As the newly formed holding company of Google and its various operating subsidiaries, Alphabet (NASDAQ:GOOG)(NASDAQ:GOOGL) isn't a household name just yet. But you'll be hard-pressed to find an investor willing to complain about Alphabet's first earnings report since formally implementing its reorganization earlier this month.
After climbing 1.4% in Thursday's regular session, Alphabet stock skyrocketed another 11% in after-hours trading after it revealed third-quarter revenue jumped an impressive 13% year over year to $18.68 billion. That translated to a 26.4% growth in operating income to $4.7 billion and a 45.3% increase in GAAP net income to $3.98 billion, or $5.73 per diluted share. On an adjusted basis -- which primarily means excluding stock-based compensation -- Alphabet increased earnings 18.7% to $5.1 billion and 17.6% on a per-share basis to $7.35.
Analysts, on average, were much less optimistic on both fronts, with consensus estimates calling for third-quarter earnings of $7.21 per share on revenue of $18.53 billion.
"Our Q3 results show the strength of Google's business, particularly in mobile search," stated Google CFO Ruth Porat. "With six products now having more than one billion users globally, we're excited about the opportunities ahead of Google, and across Alphabet."
For reference, those six 1-billion-plus user products are Search, Android, Maps, Chrome, YouTube, and Google Play, the last of which Google CEO Sundar Pichai noted just crossed the 10-figure milestone during the third quarter.
A Google kind of joke
Google's board also approved its first ever significant capital returns program, specifically in the form of a massive authorization to repurchase up to $5,099,019,513.59 of Class C capital stock beginning in the fourth quarter.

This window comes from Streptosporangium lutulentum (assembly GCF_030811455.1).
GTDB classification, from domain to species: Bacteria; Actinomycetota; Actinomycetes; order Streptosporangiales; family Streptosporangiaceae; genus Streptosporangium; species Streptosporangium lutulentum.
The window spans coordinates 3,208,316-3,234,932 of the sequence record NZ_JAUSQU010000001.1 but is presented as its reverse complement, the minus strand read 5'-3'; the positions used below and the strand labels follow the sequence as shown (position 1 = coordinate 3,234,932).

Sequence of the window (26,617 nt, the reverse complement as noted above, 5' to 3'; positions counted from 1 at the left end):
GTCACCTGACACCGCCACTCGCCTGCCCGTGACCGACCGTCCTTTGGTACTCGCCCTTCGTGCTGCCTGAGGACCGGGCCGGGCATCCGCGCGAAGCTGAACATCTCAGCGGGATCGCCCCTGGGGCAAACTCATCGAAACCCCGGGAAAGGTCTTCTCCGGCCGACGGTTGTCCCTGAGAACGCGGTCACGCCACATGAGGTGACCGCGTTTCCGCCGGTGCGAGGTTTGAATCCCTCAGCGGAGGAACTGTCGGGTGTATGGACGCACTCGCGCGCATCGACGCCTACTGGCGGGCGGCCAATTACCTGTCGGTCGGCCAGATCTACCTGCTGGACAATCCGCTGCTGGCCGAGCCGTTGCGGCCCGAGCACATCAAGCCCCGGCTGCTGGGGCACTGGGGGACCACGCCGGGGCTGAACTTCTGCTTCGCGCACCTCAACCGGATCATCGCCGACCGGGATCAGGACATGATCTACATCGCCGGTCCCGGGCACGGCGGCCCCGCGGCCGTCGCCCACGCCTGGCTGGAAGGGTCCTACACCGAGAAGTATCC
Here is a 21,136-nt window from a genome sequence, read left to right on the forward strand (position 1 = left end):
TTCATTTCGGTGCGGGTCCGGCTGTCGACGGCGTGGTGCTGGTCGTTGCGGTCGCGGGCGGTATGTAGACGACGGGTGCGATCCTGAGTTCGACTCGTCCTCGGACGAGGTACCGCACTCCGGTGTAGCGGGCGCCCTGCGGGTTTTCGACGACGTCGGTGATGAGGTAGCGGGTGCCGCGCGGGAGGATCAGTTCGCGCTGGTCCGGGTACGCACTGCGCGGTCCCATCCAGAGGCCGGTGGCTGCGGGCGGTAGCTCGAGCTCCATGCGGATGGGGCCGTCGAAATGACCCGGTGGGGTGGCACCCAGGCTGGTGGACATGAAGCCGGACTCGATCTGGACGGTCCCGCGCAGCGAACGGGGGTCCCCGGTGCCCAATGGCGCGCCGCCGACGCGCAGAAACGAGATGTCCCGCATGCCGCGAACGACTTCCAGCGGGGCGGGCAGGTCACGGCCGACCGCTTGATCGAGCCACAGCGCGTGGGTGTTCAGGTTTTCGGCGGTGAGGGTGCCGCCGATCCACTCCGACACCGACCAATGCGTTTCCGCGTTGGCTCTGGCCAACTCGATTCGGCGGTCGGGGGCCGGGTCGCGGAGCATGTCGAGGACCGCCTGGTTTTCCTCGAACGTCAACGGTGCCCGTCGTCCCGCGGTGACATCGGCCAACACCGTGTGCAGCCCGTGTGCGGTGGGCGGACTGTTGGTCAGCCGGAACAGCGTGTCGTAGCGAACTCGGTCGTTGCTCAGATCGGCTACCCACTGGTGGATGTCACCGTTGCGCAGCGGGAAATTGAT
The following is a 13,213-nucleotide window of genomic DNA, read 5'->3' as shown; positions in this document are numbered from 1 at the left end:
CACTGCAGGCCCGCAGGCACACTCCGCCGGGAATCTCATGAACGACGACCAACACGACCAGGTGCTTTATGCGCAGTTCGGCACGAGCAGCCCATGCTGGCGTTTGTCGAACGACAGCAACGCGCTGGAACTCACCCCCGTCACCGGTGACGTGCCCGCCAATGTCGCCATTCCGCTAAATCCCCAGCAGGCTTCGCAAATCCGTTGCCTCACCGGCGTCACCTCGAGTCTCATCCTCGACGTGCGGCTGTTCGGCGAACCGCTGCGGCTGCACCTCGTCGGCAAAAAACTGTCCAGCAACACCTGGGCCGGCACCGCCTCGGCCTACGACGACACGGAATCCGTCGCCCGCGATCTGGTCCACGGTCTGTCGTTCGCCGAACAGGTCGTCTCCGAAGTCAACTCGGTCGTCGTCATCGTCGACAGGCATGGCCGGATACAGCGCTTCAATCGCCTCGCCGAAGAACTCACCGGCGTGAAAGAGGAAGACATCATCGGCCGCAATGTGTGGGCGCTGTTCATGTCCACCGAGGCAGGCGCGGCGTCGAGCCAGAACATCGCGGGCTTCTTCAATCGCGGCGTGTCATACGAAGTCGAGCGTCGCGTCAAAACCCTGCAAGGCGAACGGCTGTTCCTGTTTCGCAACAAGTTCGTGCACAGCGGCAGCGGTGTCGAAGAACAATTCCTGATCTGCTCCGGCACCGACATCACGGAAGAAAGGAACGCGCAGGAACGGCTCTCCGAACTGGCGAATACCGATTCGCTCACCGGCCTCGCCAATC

And, yes, that is a strange number. But while it might be tempting to round it to an even $5.1 billion, a passing familiarity with Google's math-induced quirkiness should be enough to immediately arouse suspicion that there's more to it than meets the eye. Sure enough, a little math sleuthing reveals the figure was intentionally approved to the penny: 5.09901951359 happens to be the approximate square root of -- wait for it -- 26, the number of letters in the alphabet.
All kidding aside, these are very real, very large numbers with which Google plans to increase shareholders' slice of the pie. And with nearly $72.8 billion in cash on its balance sheet at the end of the quarter (of which around $42 billion, or 58%, is held overseas), Google can certainly afford to do so.
Nonetheless, Porat insisted during the subsequent conference call, "Our primary uses of capital will, of course, remain CapEx and M&A across the breadth of our businesses."
Google also generated $6 billion in cash from operations during the quarter and, after capital expenditures of $2.37 billion related to production equipment, data centers, and facilities, achieved free cash flow of $3.63 billion.
Keeping in mind Alphabet generated more than 53% of total revenue outside the U.S. during the quarter, its double-digit growth is also made all the more impressive considering it was achieved in the face of continued foreign exchange headwinds. On a constant-currency basis, Alphabet's revenue would have jumped a staggering 21% year over year to $19.97 billion. To its credit, however, Alphabet's foreign exchange risk management program was able to partially negate that impact with hedging gains of $286 million.